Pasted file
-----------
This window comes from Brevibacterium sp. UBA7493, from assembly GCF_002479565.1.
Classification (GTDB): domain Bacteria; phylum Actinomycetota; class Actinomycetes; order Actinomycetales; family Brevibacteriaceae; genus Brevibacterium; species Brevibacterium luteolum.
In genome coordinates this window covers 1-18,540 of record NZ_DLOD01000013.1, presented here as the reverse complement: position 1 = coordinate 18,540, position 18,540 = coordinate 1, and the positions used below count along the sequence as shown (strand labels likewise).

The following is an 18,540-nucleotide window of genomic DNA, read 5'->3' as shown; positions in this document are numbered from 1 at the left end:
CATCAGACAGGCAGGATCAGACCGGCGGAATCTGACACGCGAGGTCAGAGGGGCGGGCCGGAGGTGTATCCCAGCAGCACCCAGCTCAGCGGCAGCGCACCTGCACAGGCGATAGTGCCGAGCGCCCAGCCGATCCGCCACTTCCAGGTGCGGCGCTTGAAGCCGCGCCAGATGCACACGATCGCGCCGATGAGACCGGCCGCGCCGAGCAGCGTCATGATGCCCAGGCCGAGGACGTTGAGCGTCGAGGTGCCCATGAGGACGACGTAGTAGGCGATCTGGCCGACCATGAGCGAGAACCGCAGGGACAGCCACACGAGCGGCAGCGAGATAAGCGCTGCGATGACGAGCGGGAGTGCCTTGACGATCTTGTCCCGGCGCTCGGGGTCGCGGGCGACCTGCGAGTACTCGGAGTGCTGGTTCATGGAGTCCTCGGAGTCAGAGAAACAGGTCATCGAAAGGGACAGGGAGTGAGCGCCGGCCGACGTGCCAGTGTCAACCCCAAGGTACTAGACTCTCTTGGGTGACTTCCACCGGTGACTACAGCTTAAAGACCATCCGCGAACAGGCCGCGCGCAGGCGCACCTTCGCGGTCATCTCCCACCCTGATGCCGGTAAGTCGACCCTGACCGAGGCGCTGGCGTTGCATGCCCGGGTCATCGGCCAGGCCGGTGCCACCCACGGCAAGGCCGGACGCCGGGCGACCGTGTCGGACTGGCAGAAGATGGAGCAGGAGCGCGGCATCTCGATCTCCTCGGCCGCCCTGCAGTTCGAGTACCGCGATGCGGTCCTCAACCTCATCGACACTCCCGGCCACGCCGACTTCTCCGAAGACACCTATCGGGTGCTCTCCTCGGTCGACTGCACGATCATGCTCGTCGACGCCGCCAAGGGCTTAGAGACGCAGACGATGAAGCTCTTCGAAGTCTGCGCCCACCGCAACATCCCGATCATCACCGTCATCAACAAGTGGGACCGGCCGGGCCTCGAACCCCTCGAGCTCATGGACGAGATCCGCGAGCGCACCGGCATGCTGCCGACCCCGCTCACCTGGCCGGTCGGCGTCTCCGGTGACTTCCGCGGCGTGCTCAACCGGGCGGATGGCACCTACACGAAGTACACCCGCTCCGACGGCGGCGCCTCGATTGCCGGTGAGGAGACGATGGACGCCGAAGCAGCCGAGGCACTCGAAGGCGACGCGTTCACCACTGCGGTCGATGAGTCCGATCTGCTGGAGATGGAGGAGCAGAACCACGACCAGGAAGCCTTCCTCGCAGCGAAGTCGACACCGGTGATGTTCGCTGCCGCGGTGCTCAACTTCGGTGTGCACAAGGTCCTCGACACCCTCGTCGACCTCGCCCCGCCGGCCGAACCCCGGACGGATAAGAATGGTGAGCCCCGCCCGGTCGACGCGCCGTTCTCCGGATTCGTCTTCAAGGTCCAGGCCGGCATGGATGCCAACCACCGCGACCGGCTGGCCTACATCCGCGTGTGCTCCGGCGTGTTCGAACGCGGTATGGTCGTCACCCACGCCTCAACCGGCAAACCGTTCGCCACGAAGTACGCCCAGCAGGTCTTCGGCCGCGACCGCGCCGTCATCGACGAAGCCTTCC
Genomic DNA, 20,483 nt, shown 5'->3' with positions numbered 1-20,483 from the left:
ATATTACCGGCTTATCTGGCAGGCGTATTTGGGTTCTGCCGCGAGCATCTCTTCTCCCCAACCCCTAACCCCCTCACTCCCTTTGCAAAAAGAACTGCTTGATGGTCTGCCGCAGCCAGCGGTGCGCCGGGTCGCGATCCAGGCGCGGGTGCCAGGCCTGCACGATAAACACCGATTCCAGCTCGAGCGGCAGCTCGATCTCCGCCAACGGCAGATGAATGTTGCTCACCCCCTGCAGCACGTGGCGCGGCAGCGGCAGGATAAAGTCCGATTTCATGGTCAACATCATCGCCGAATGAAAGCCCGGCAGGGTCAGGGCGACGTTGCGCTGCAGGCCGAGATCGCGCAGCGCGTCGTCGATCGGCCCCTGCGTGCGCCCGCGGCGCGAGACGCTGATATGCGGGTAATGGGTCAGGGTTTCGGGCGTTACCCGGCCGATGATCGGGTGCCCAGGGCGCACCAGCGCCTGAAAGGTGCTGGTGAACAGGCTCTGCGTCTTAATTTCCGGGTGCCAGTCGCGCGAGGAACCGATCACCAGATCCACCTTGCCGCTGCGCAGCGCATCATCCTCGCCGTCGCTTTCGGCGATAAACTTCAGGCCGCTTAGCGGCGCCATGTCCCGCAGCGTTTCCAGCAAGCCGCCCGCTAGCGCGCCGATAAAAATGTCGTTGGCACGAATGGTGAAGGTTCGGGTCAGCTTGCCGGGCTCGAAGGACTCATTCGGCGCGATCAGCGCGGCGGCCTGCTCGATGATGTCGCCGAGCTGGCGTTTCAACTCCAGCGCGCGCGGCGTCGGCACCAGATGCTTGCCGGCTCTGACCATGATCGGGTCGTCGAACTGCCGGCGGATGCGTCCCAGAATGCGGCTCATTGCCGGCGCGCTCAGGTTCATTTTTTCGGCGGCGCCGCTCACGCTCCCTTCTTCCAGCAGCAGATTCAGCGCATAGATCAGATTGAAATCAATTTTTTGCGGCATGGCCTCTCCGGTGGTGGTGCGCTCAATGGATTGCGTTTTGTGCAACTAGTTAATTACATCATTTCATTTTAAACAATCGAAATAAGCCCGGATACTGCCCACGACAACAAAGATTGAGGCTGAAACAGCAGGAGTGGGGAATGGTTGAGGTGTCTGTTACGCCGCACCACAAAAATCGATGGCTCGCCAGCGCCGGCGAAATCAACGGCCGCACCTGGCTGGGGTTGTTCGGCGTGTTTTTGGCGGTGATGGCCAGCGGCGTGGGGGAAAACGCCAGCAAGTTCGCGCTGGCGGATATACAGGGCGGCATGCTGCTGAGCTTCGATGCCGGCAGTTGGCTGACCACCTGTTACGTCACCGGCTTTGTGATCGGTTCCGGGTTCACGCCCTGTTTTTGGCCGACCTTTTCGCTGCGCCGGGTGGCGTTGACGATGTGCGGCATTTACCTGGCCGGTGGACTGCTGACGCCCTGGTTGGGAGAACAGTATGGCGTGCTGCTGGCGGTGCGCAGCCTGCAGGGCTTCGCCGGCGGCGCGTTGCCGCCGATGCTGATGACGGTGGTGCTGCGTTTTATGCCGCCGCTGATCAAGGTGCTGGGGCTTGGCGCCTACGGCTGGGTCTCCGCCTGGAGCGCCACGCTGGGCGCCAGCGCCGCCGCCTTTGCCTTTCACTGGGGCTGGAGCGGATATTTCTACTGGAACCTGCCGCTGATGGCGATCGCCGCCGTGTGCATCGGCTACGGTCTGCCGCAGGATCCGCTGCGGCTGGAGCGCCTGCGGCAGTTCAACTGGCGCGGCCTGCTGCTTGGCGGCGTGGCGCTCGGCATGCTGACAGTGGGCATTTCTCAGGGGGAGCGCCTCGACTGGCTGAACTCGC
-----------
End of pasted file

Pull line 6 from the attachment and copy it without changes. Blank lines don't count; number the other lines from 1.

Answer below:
Genomic DNA, 20,483 nt, shown 5'->3' with positions numbered 1-20,483 from the left: